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"Communist Impudence" article in The Gazette and Courier newspaper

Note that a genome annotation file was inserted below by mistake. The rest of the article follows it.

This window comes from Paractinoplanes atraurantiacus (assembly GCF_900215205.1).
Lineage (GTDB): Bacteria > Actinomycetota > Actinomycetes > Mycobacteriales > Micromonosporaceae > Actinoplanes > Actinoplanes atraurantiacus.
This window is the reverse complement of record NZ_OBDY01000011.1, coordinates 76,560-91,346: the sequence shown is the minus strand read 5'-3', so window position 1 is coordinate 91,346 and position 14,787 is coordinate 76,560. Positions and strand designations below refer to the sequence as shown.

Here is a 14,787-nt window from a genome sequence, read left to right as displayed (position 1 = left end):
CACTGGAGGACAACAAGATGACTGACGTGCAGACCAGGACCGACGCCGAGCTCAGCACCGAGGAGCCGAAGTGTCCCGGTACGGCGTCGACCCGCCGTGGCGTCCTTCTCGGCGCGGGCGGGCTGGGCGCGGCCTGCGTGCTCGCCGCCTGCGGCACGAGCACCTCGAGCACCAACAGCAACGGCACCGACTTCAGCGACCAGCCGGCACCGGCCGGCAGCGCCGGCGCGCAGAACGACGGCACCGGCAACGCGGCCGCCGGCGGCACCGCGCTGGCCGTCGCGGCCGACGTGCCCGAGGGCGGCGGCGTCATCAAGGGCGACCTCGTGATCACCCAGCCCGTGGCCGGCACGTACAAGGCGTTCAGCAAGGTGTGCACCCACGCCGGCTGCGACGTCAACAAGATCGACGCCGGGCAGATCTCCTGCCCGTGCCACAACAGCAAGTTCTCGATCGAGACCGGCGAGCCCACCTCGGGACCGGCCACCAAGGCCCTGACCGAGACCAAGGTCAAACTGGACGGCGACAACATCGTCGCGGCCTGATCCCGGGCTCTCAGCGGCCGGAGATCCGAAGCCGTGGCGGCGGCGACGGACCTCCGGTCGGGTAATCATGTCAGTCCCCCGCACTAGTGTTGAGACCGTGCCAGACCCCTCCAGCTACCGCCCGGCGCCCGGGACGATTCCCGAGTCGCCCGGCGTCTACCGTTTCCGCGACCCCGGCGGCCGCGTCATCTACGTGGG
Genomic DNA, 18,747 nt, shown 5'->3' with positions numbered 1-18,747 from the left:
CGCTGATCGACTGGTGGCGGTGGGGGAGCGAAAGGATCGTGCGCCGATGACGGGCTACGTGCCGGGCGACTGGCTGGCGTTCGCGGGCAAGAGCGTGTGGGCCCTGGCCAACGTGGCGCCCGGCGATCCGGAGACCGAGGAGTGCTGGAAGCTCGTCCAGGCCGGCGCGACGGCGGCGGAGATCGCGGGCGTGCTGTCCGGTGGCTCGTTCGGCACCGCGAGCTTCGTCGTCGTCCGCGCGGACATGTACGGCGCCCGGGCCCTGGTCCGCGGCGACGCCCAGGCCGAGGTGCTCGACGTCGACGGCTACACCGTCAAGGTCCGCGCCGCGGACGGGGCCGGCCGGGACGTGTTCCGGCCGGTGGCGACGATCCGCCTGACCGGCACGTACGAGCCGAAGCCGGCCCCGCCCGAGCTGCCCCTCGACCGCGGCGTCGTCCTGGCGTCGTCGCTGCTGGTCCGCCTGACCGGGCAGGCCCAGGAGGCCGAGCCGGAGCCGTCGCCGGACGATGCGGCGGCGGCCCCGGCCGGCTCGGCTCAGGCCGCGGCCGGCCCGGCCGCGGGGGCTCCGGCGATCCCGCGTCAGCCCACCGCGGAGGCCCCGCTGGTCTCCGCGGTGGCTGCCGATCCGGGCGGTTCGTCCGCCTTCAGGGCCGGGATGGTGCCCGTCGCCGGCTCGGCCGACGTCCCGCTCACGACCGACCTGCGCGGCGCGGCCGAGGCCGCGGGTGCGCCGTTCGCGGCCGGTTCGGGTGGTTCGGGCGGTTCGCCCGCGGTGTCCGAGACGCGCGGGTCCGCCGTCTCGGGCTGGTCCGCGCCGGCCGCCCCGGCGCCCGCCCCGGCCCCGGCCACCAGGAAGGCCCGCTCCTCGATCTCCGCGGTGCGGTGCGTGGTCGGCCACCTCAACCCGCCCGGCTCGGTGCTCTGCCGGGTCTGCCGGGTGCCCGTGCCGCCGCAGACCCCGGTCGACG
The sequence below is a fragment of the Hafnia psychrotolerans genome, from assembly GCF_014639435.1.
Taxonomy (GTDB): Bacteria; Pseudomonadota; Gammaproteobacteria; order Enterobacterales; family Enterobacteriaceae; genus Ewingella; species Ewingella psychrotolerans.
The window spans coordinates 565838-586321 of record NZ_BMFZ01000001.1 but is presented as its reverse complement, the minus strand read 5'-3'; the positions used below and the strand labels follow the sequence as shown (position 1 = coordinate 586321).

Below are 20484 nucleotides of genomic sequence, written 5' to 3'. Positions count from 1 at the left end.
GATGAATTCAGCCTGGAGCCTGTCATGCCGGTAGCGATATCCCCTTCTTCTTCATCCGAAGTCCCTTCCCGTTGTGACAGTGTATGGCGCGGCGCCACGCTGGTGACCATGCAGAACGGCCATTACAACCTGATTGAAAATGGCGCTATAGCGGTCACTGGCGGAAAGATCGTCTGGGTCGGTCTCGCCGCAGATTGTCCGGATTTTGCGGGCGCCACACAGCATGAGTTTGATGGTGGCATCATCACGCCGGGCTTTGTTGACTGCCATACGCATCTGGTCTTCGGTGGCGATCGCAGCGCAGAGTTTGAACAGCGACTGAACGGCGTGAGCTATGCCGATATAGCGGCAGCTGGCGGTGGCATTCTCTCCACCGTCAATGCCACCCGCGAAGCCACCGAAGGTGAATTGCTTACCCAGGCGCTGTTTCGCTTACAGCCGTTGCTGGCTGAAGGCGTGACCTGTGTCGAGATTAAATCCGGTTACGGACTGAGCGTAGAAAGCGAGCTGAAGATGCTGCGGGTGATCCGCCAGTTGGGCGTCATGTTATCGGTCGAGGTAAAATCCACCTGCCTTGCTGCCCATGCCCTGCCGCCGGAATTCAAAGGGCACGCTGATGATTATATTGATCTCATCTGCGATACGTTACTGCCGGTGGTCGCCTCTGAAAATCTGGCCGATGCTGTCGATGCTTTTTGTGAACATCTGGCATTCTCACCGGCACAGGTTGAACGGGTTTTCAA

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On August 23, 1927, two Italian-born American anarchists, Nicola Sacco and Bartolomeo Vanzetti were executed in Charlestown, Massachusetts for the murder of a shoe factory payroll agent and a security guard during the robbery of over $15,700 in payroll funds which the factory employees had been transporting. The multiple trials, convictions and executions of Sacco and Vanzetti comprised perhaps the first great political trial of the twentieth century in the United States. The Sacco and Vanzetti trial occurred in the context of nation-wide fears of anarchism, socialism and communism. As is suggested by this editorial, popular opinion about Sacco and Vanzetti was sharply divided. For some, they were martyrs. Sacco and Vanzetti had received an unfair trial by a corrupted judicial system. For many others, Sacco and Vanzetti represented hostile, alien, and violent political ideologies brought to the United States by those who immigrated here. This editorial, for example, has strong nativist tones reflecting a widespread fear of immigrants. Ninety years after their deaths, scholarly opinion is still divided as to whether Sacco and Vanzetti were guilty of the crimes for which they were charged, convicted and executed.
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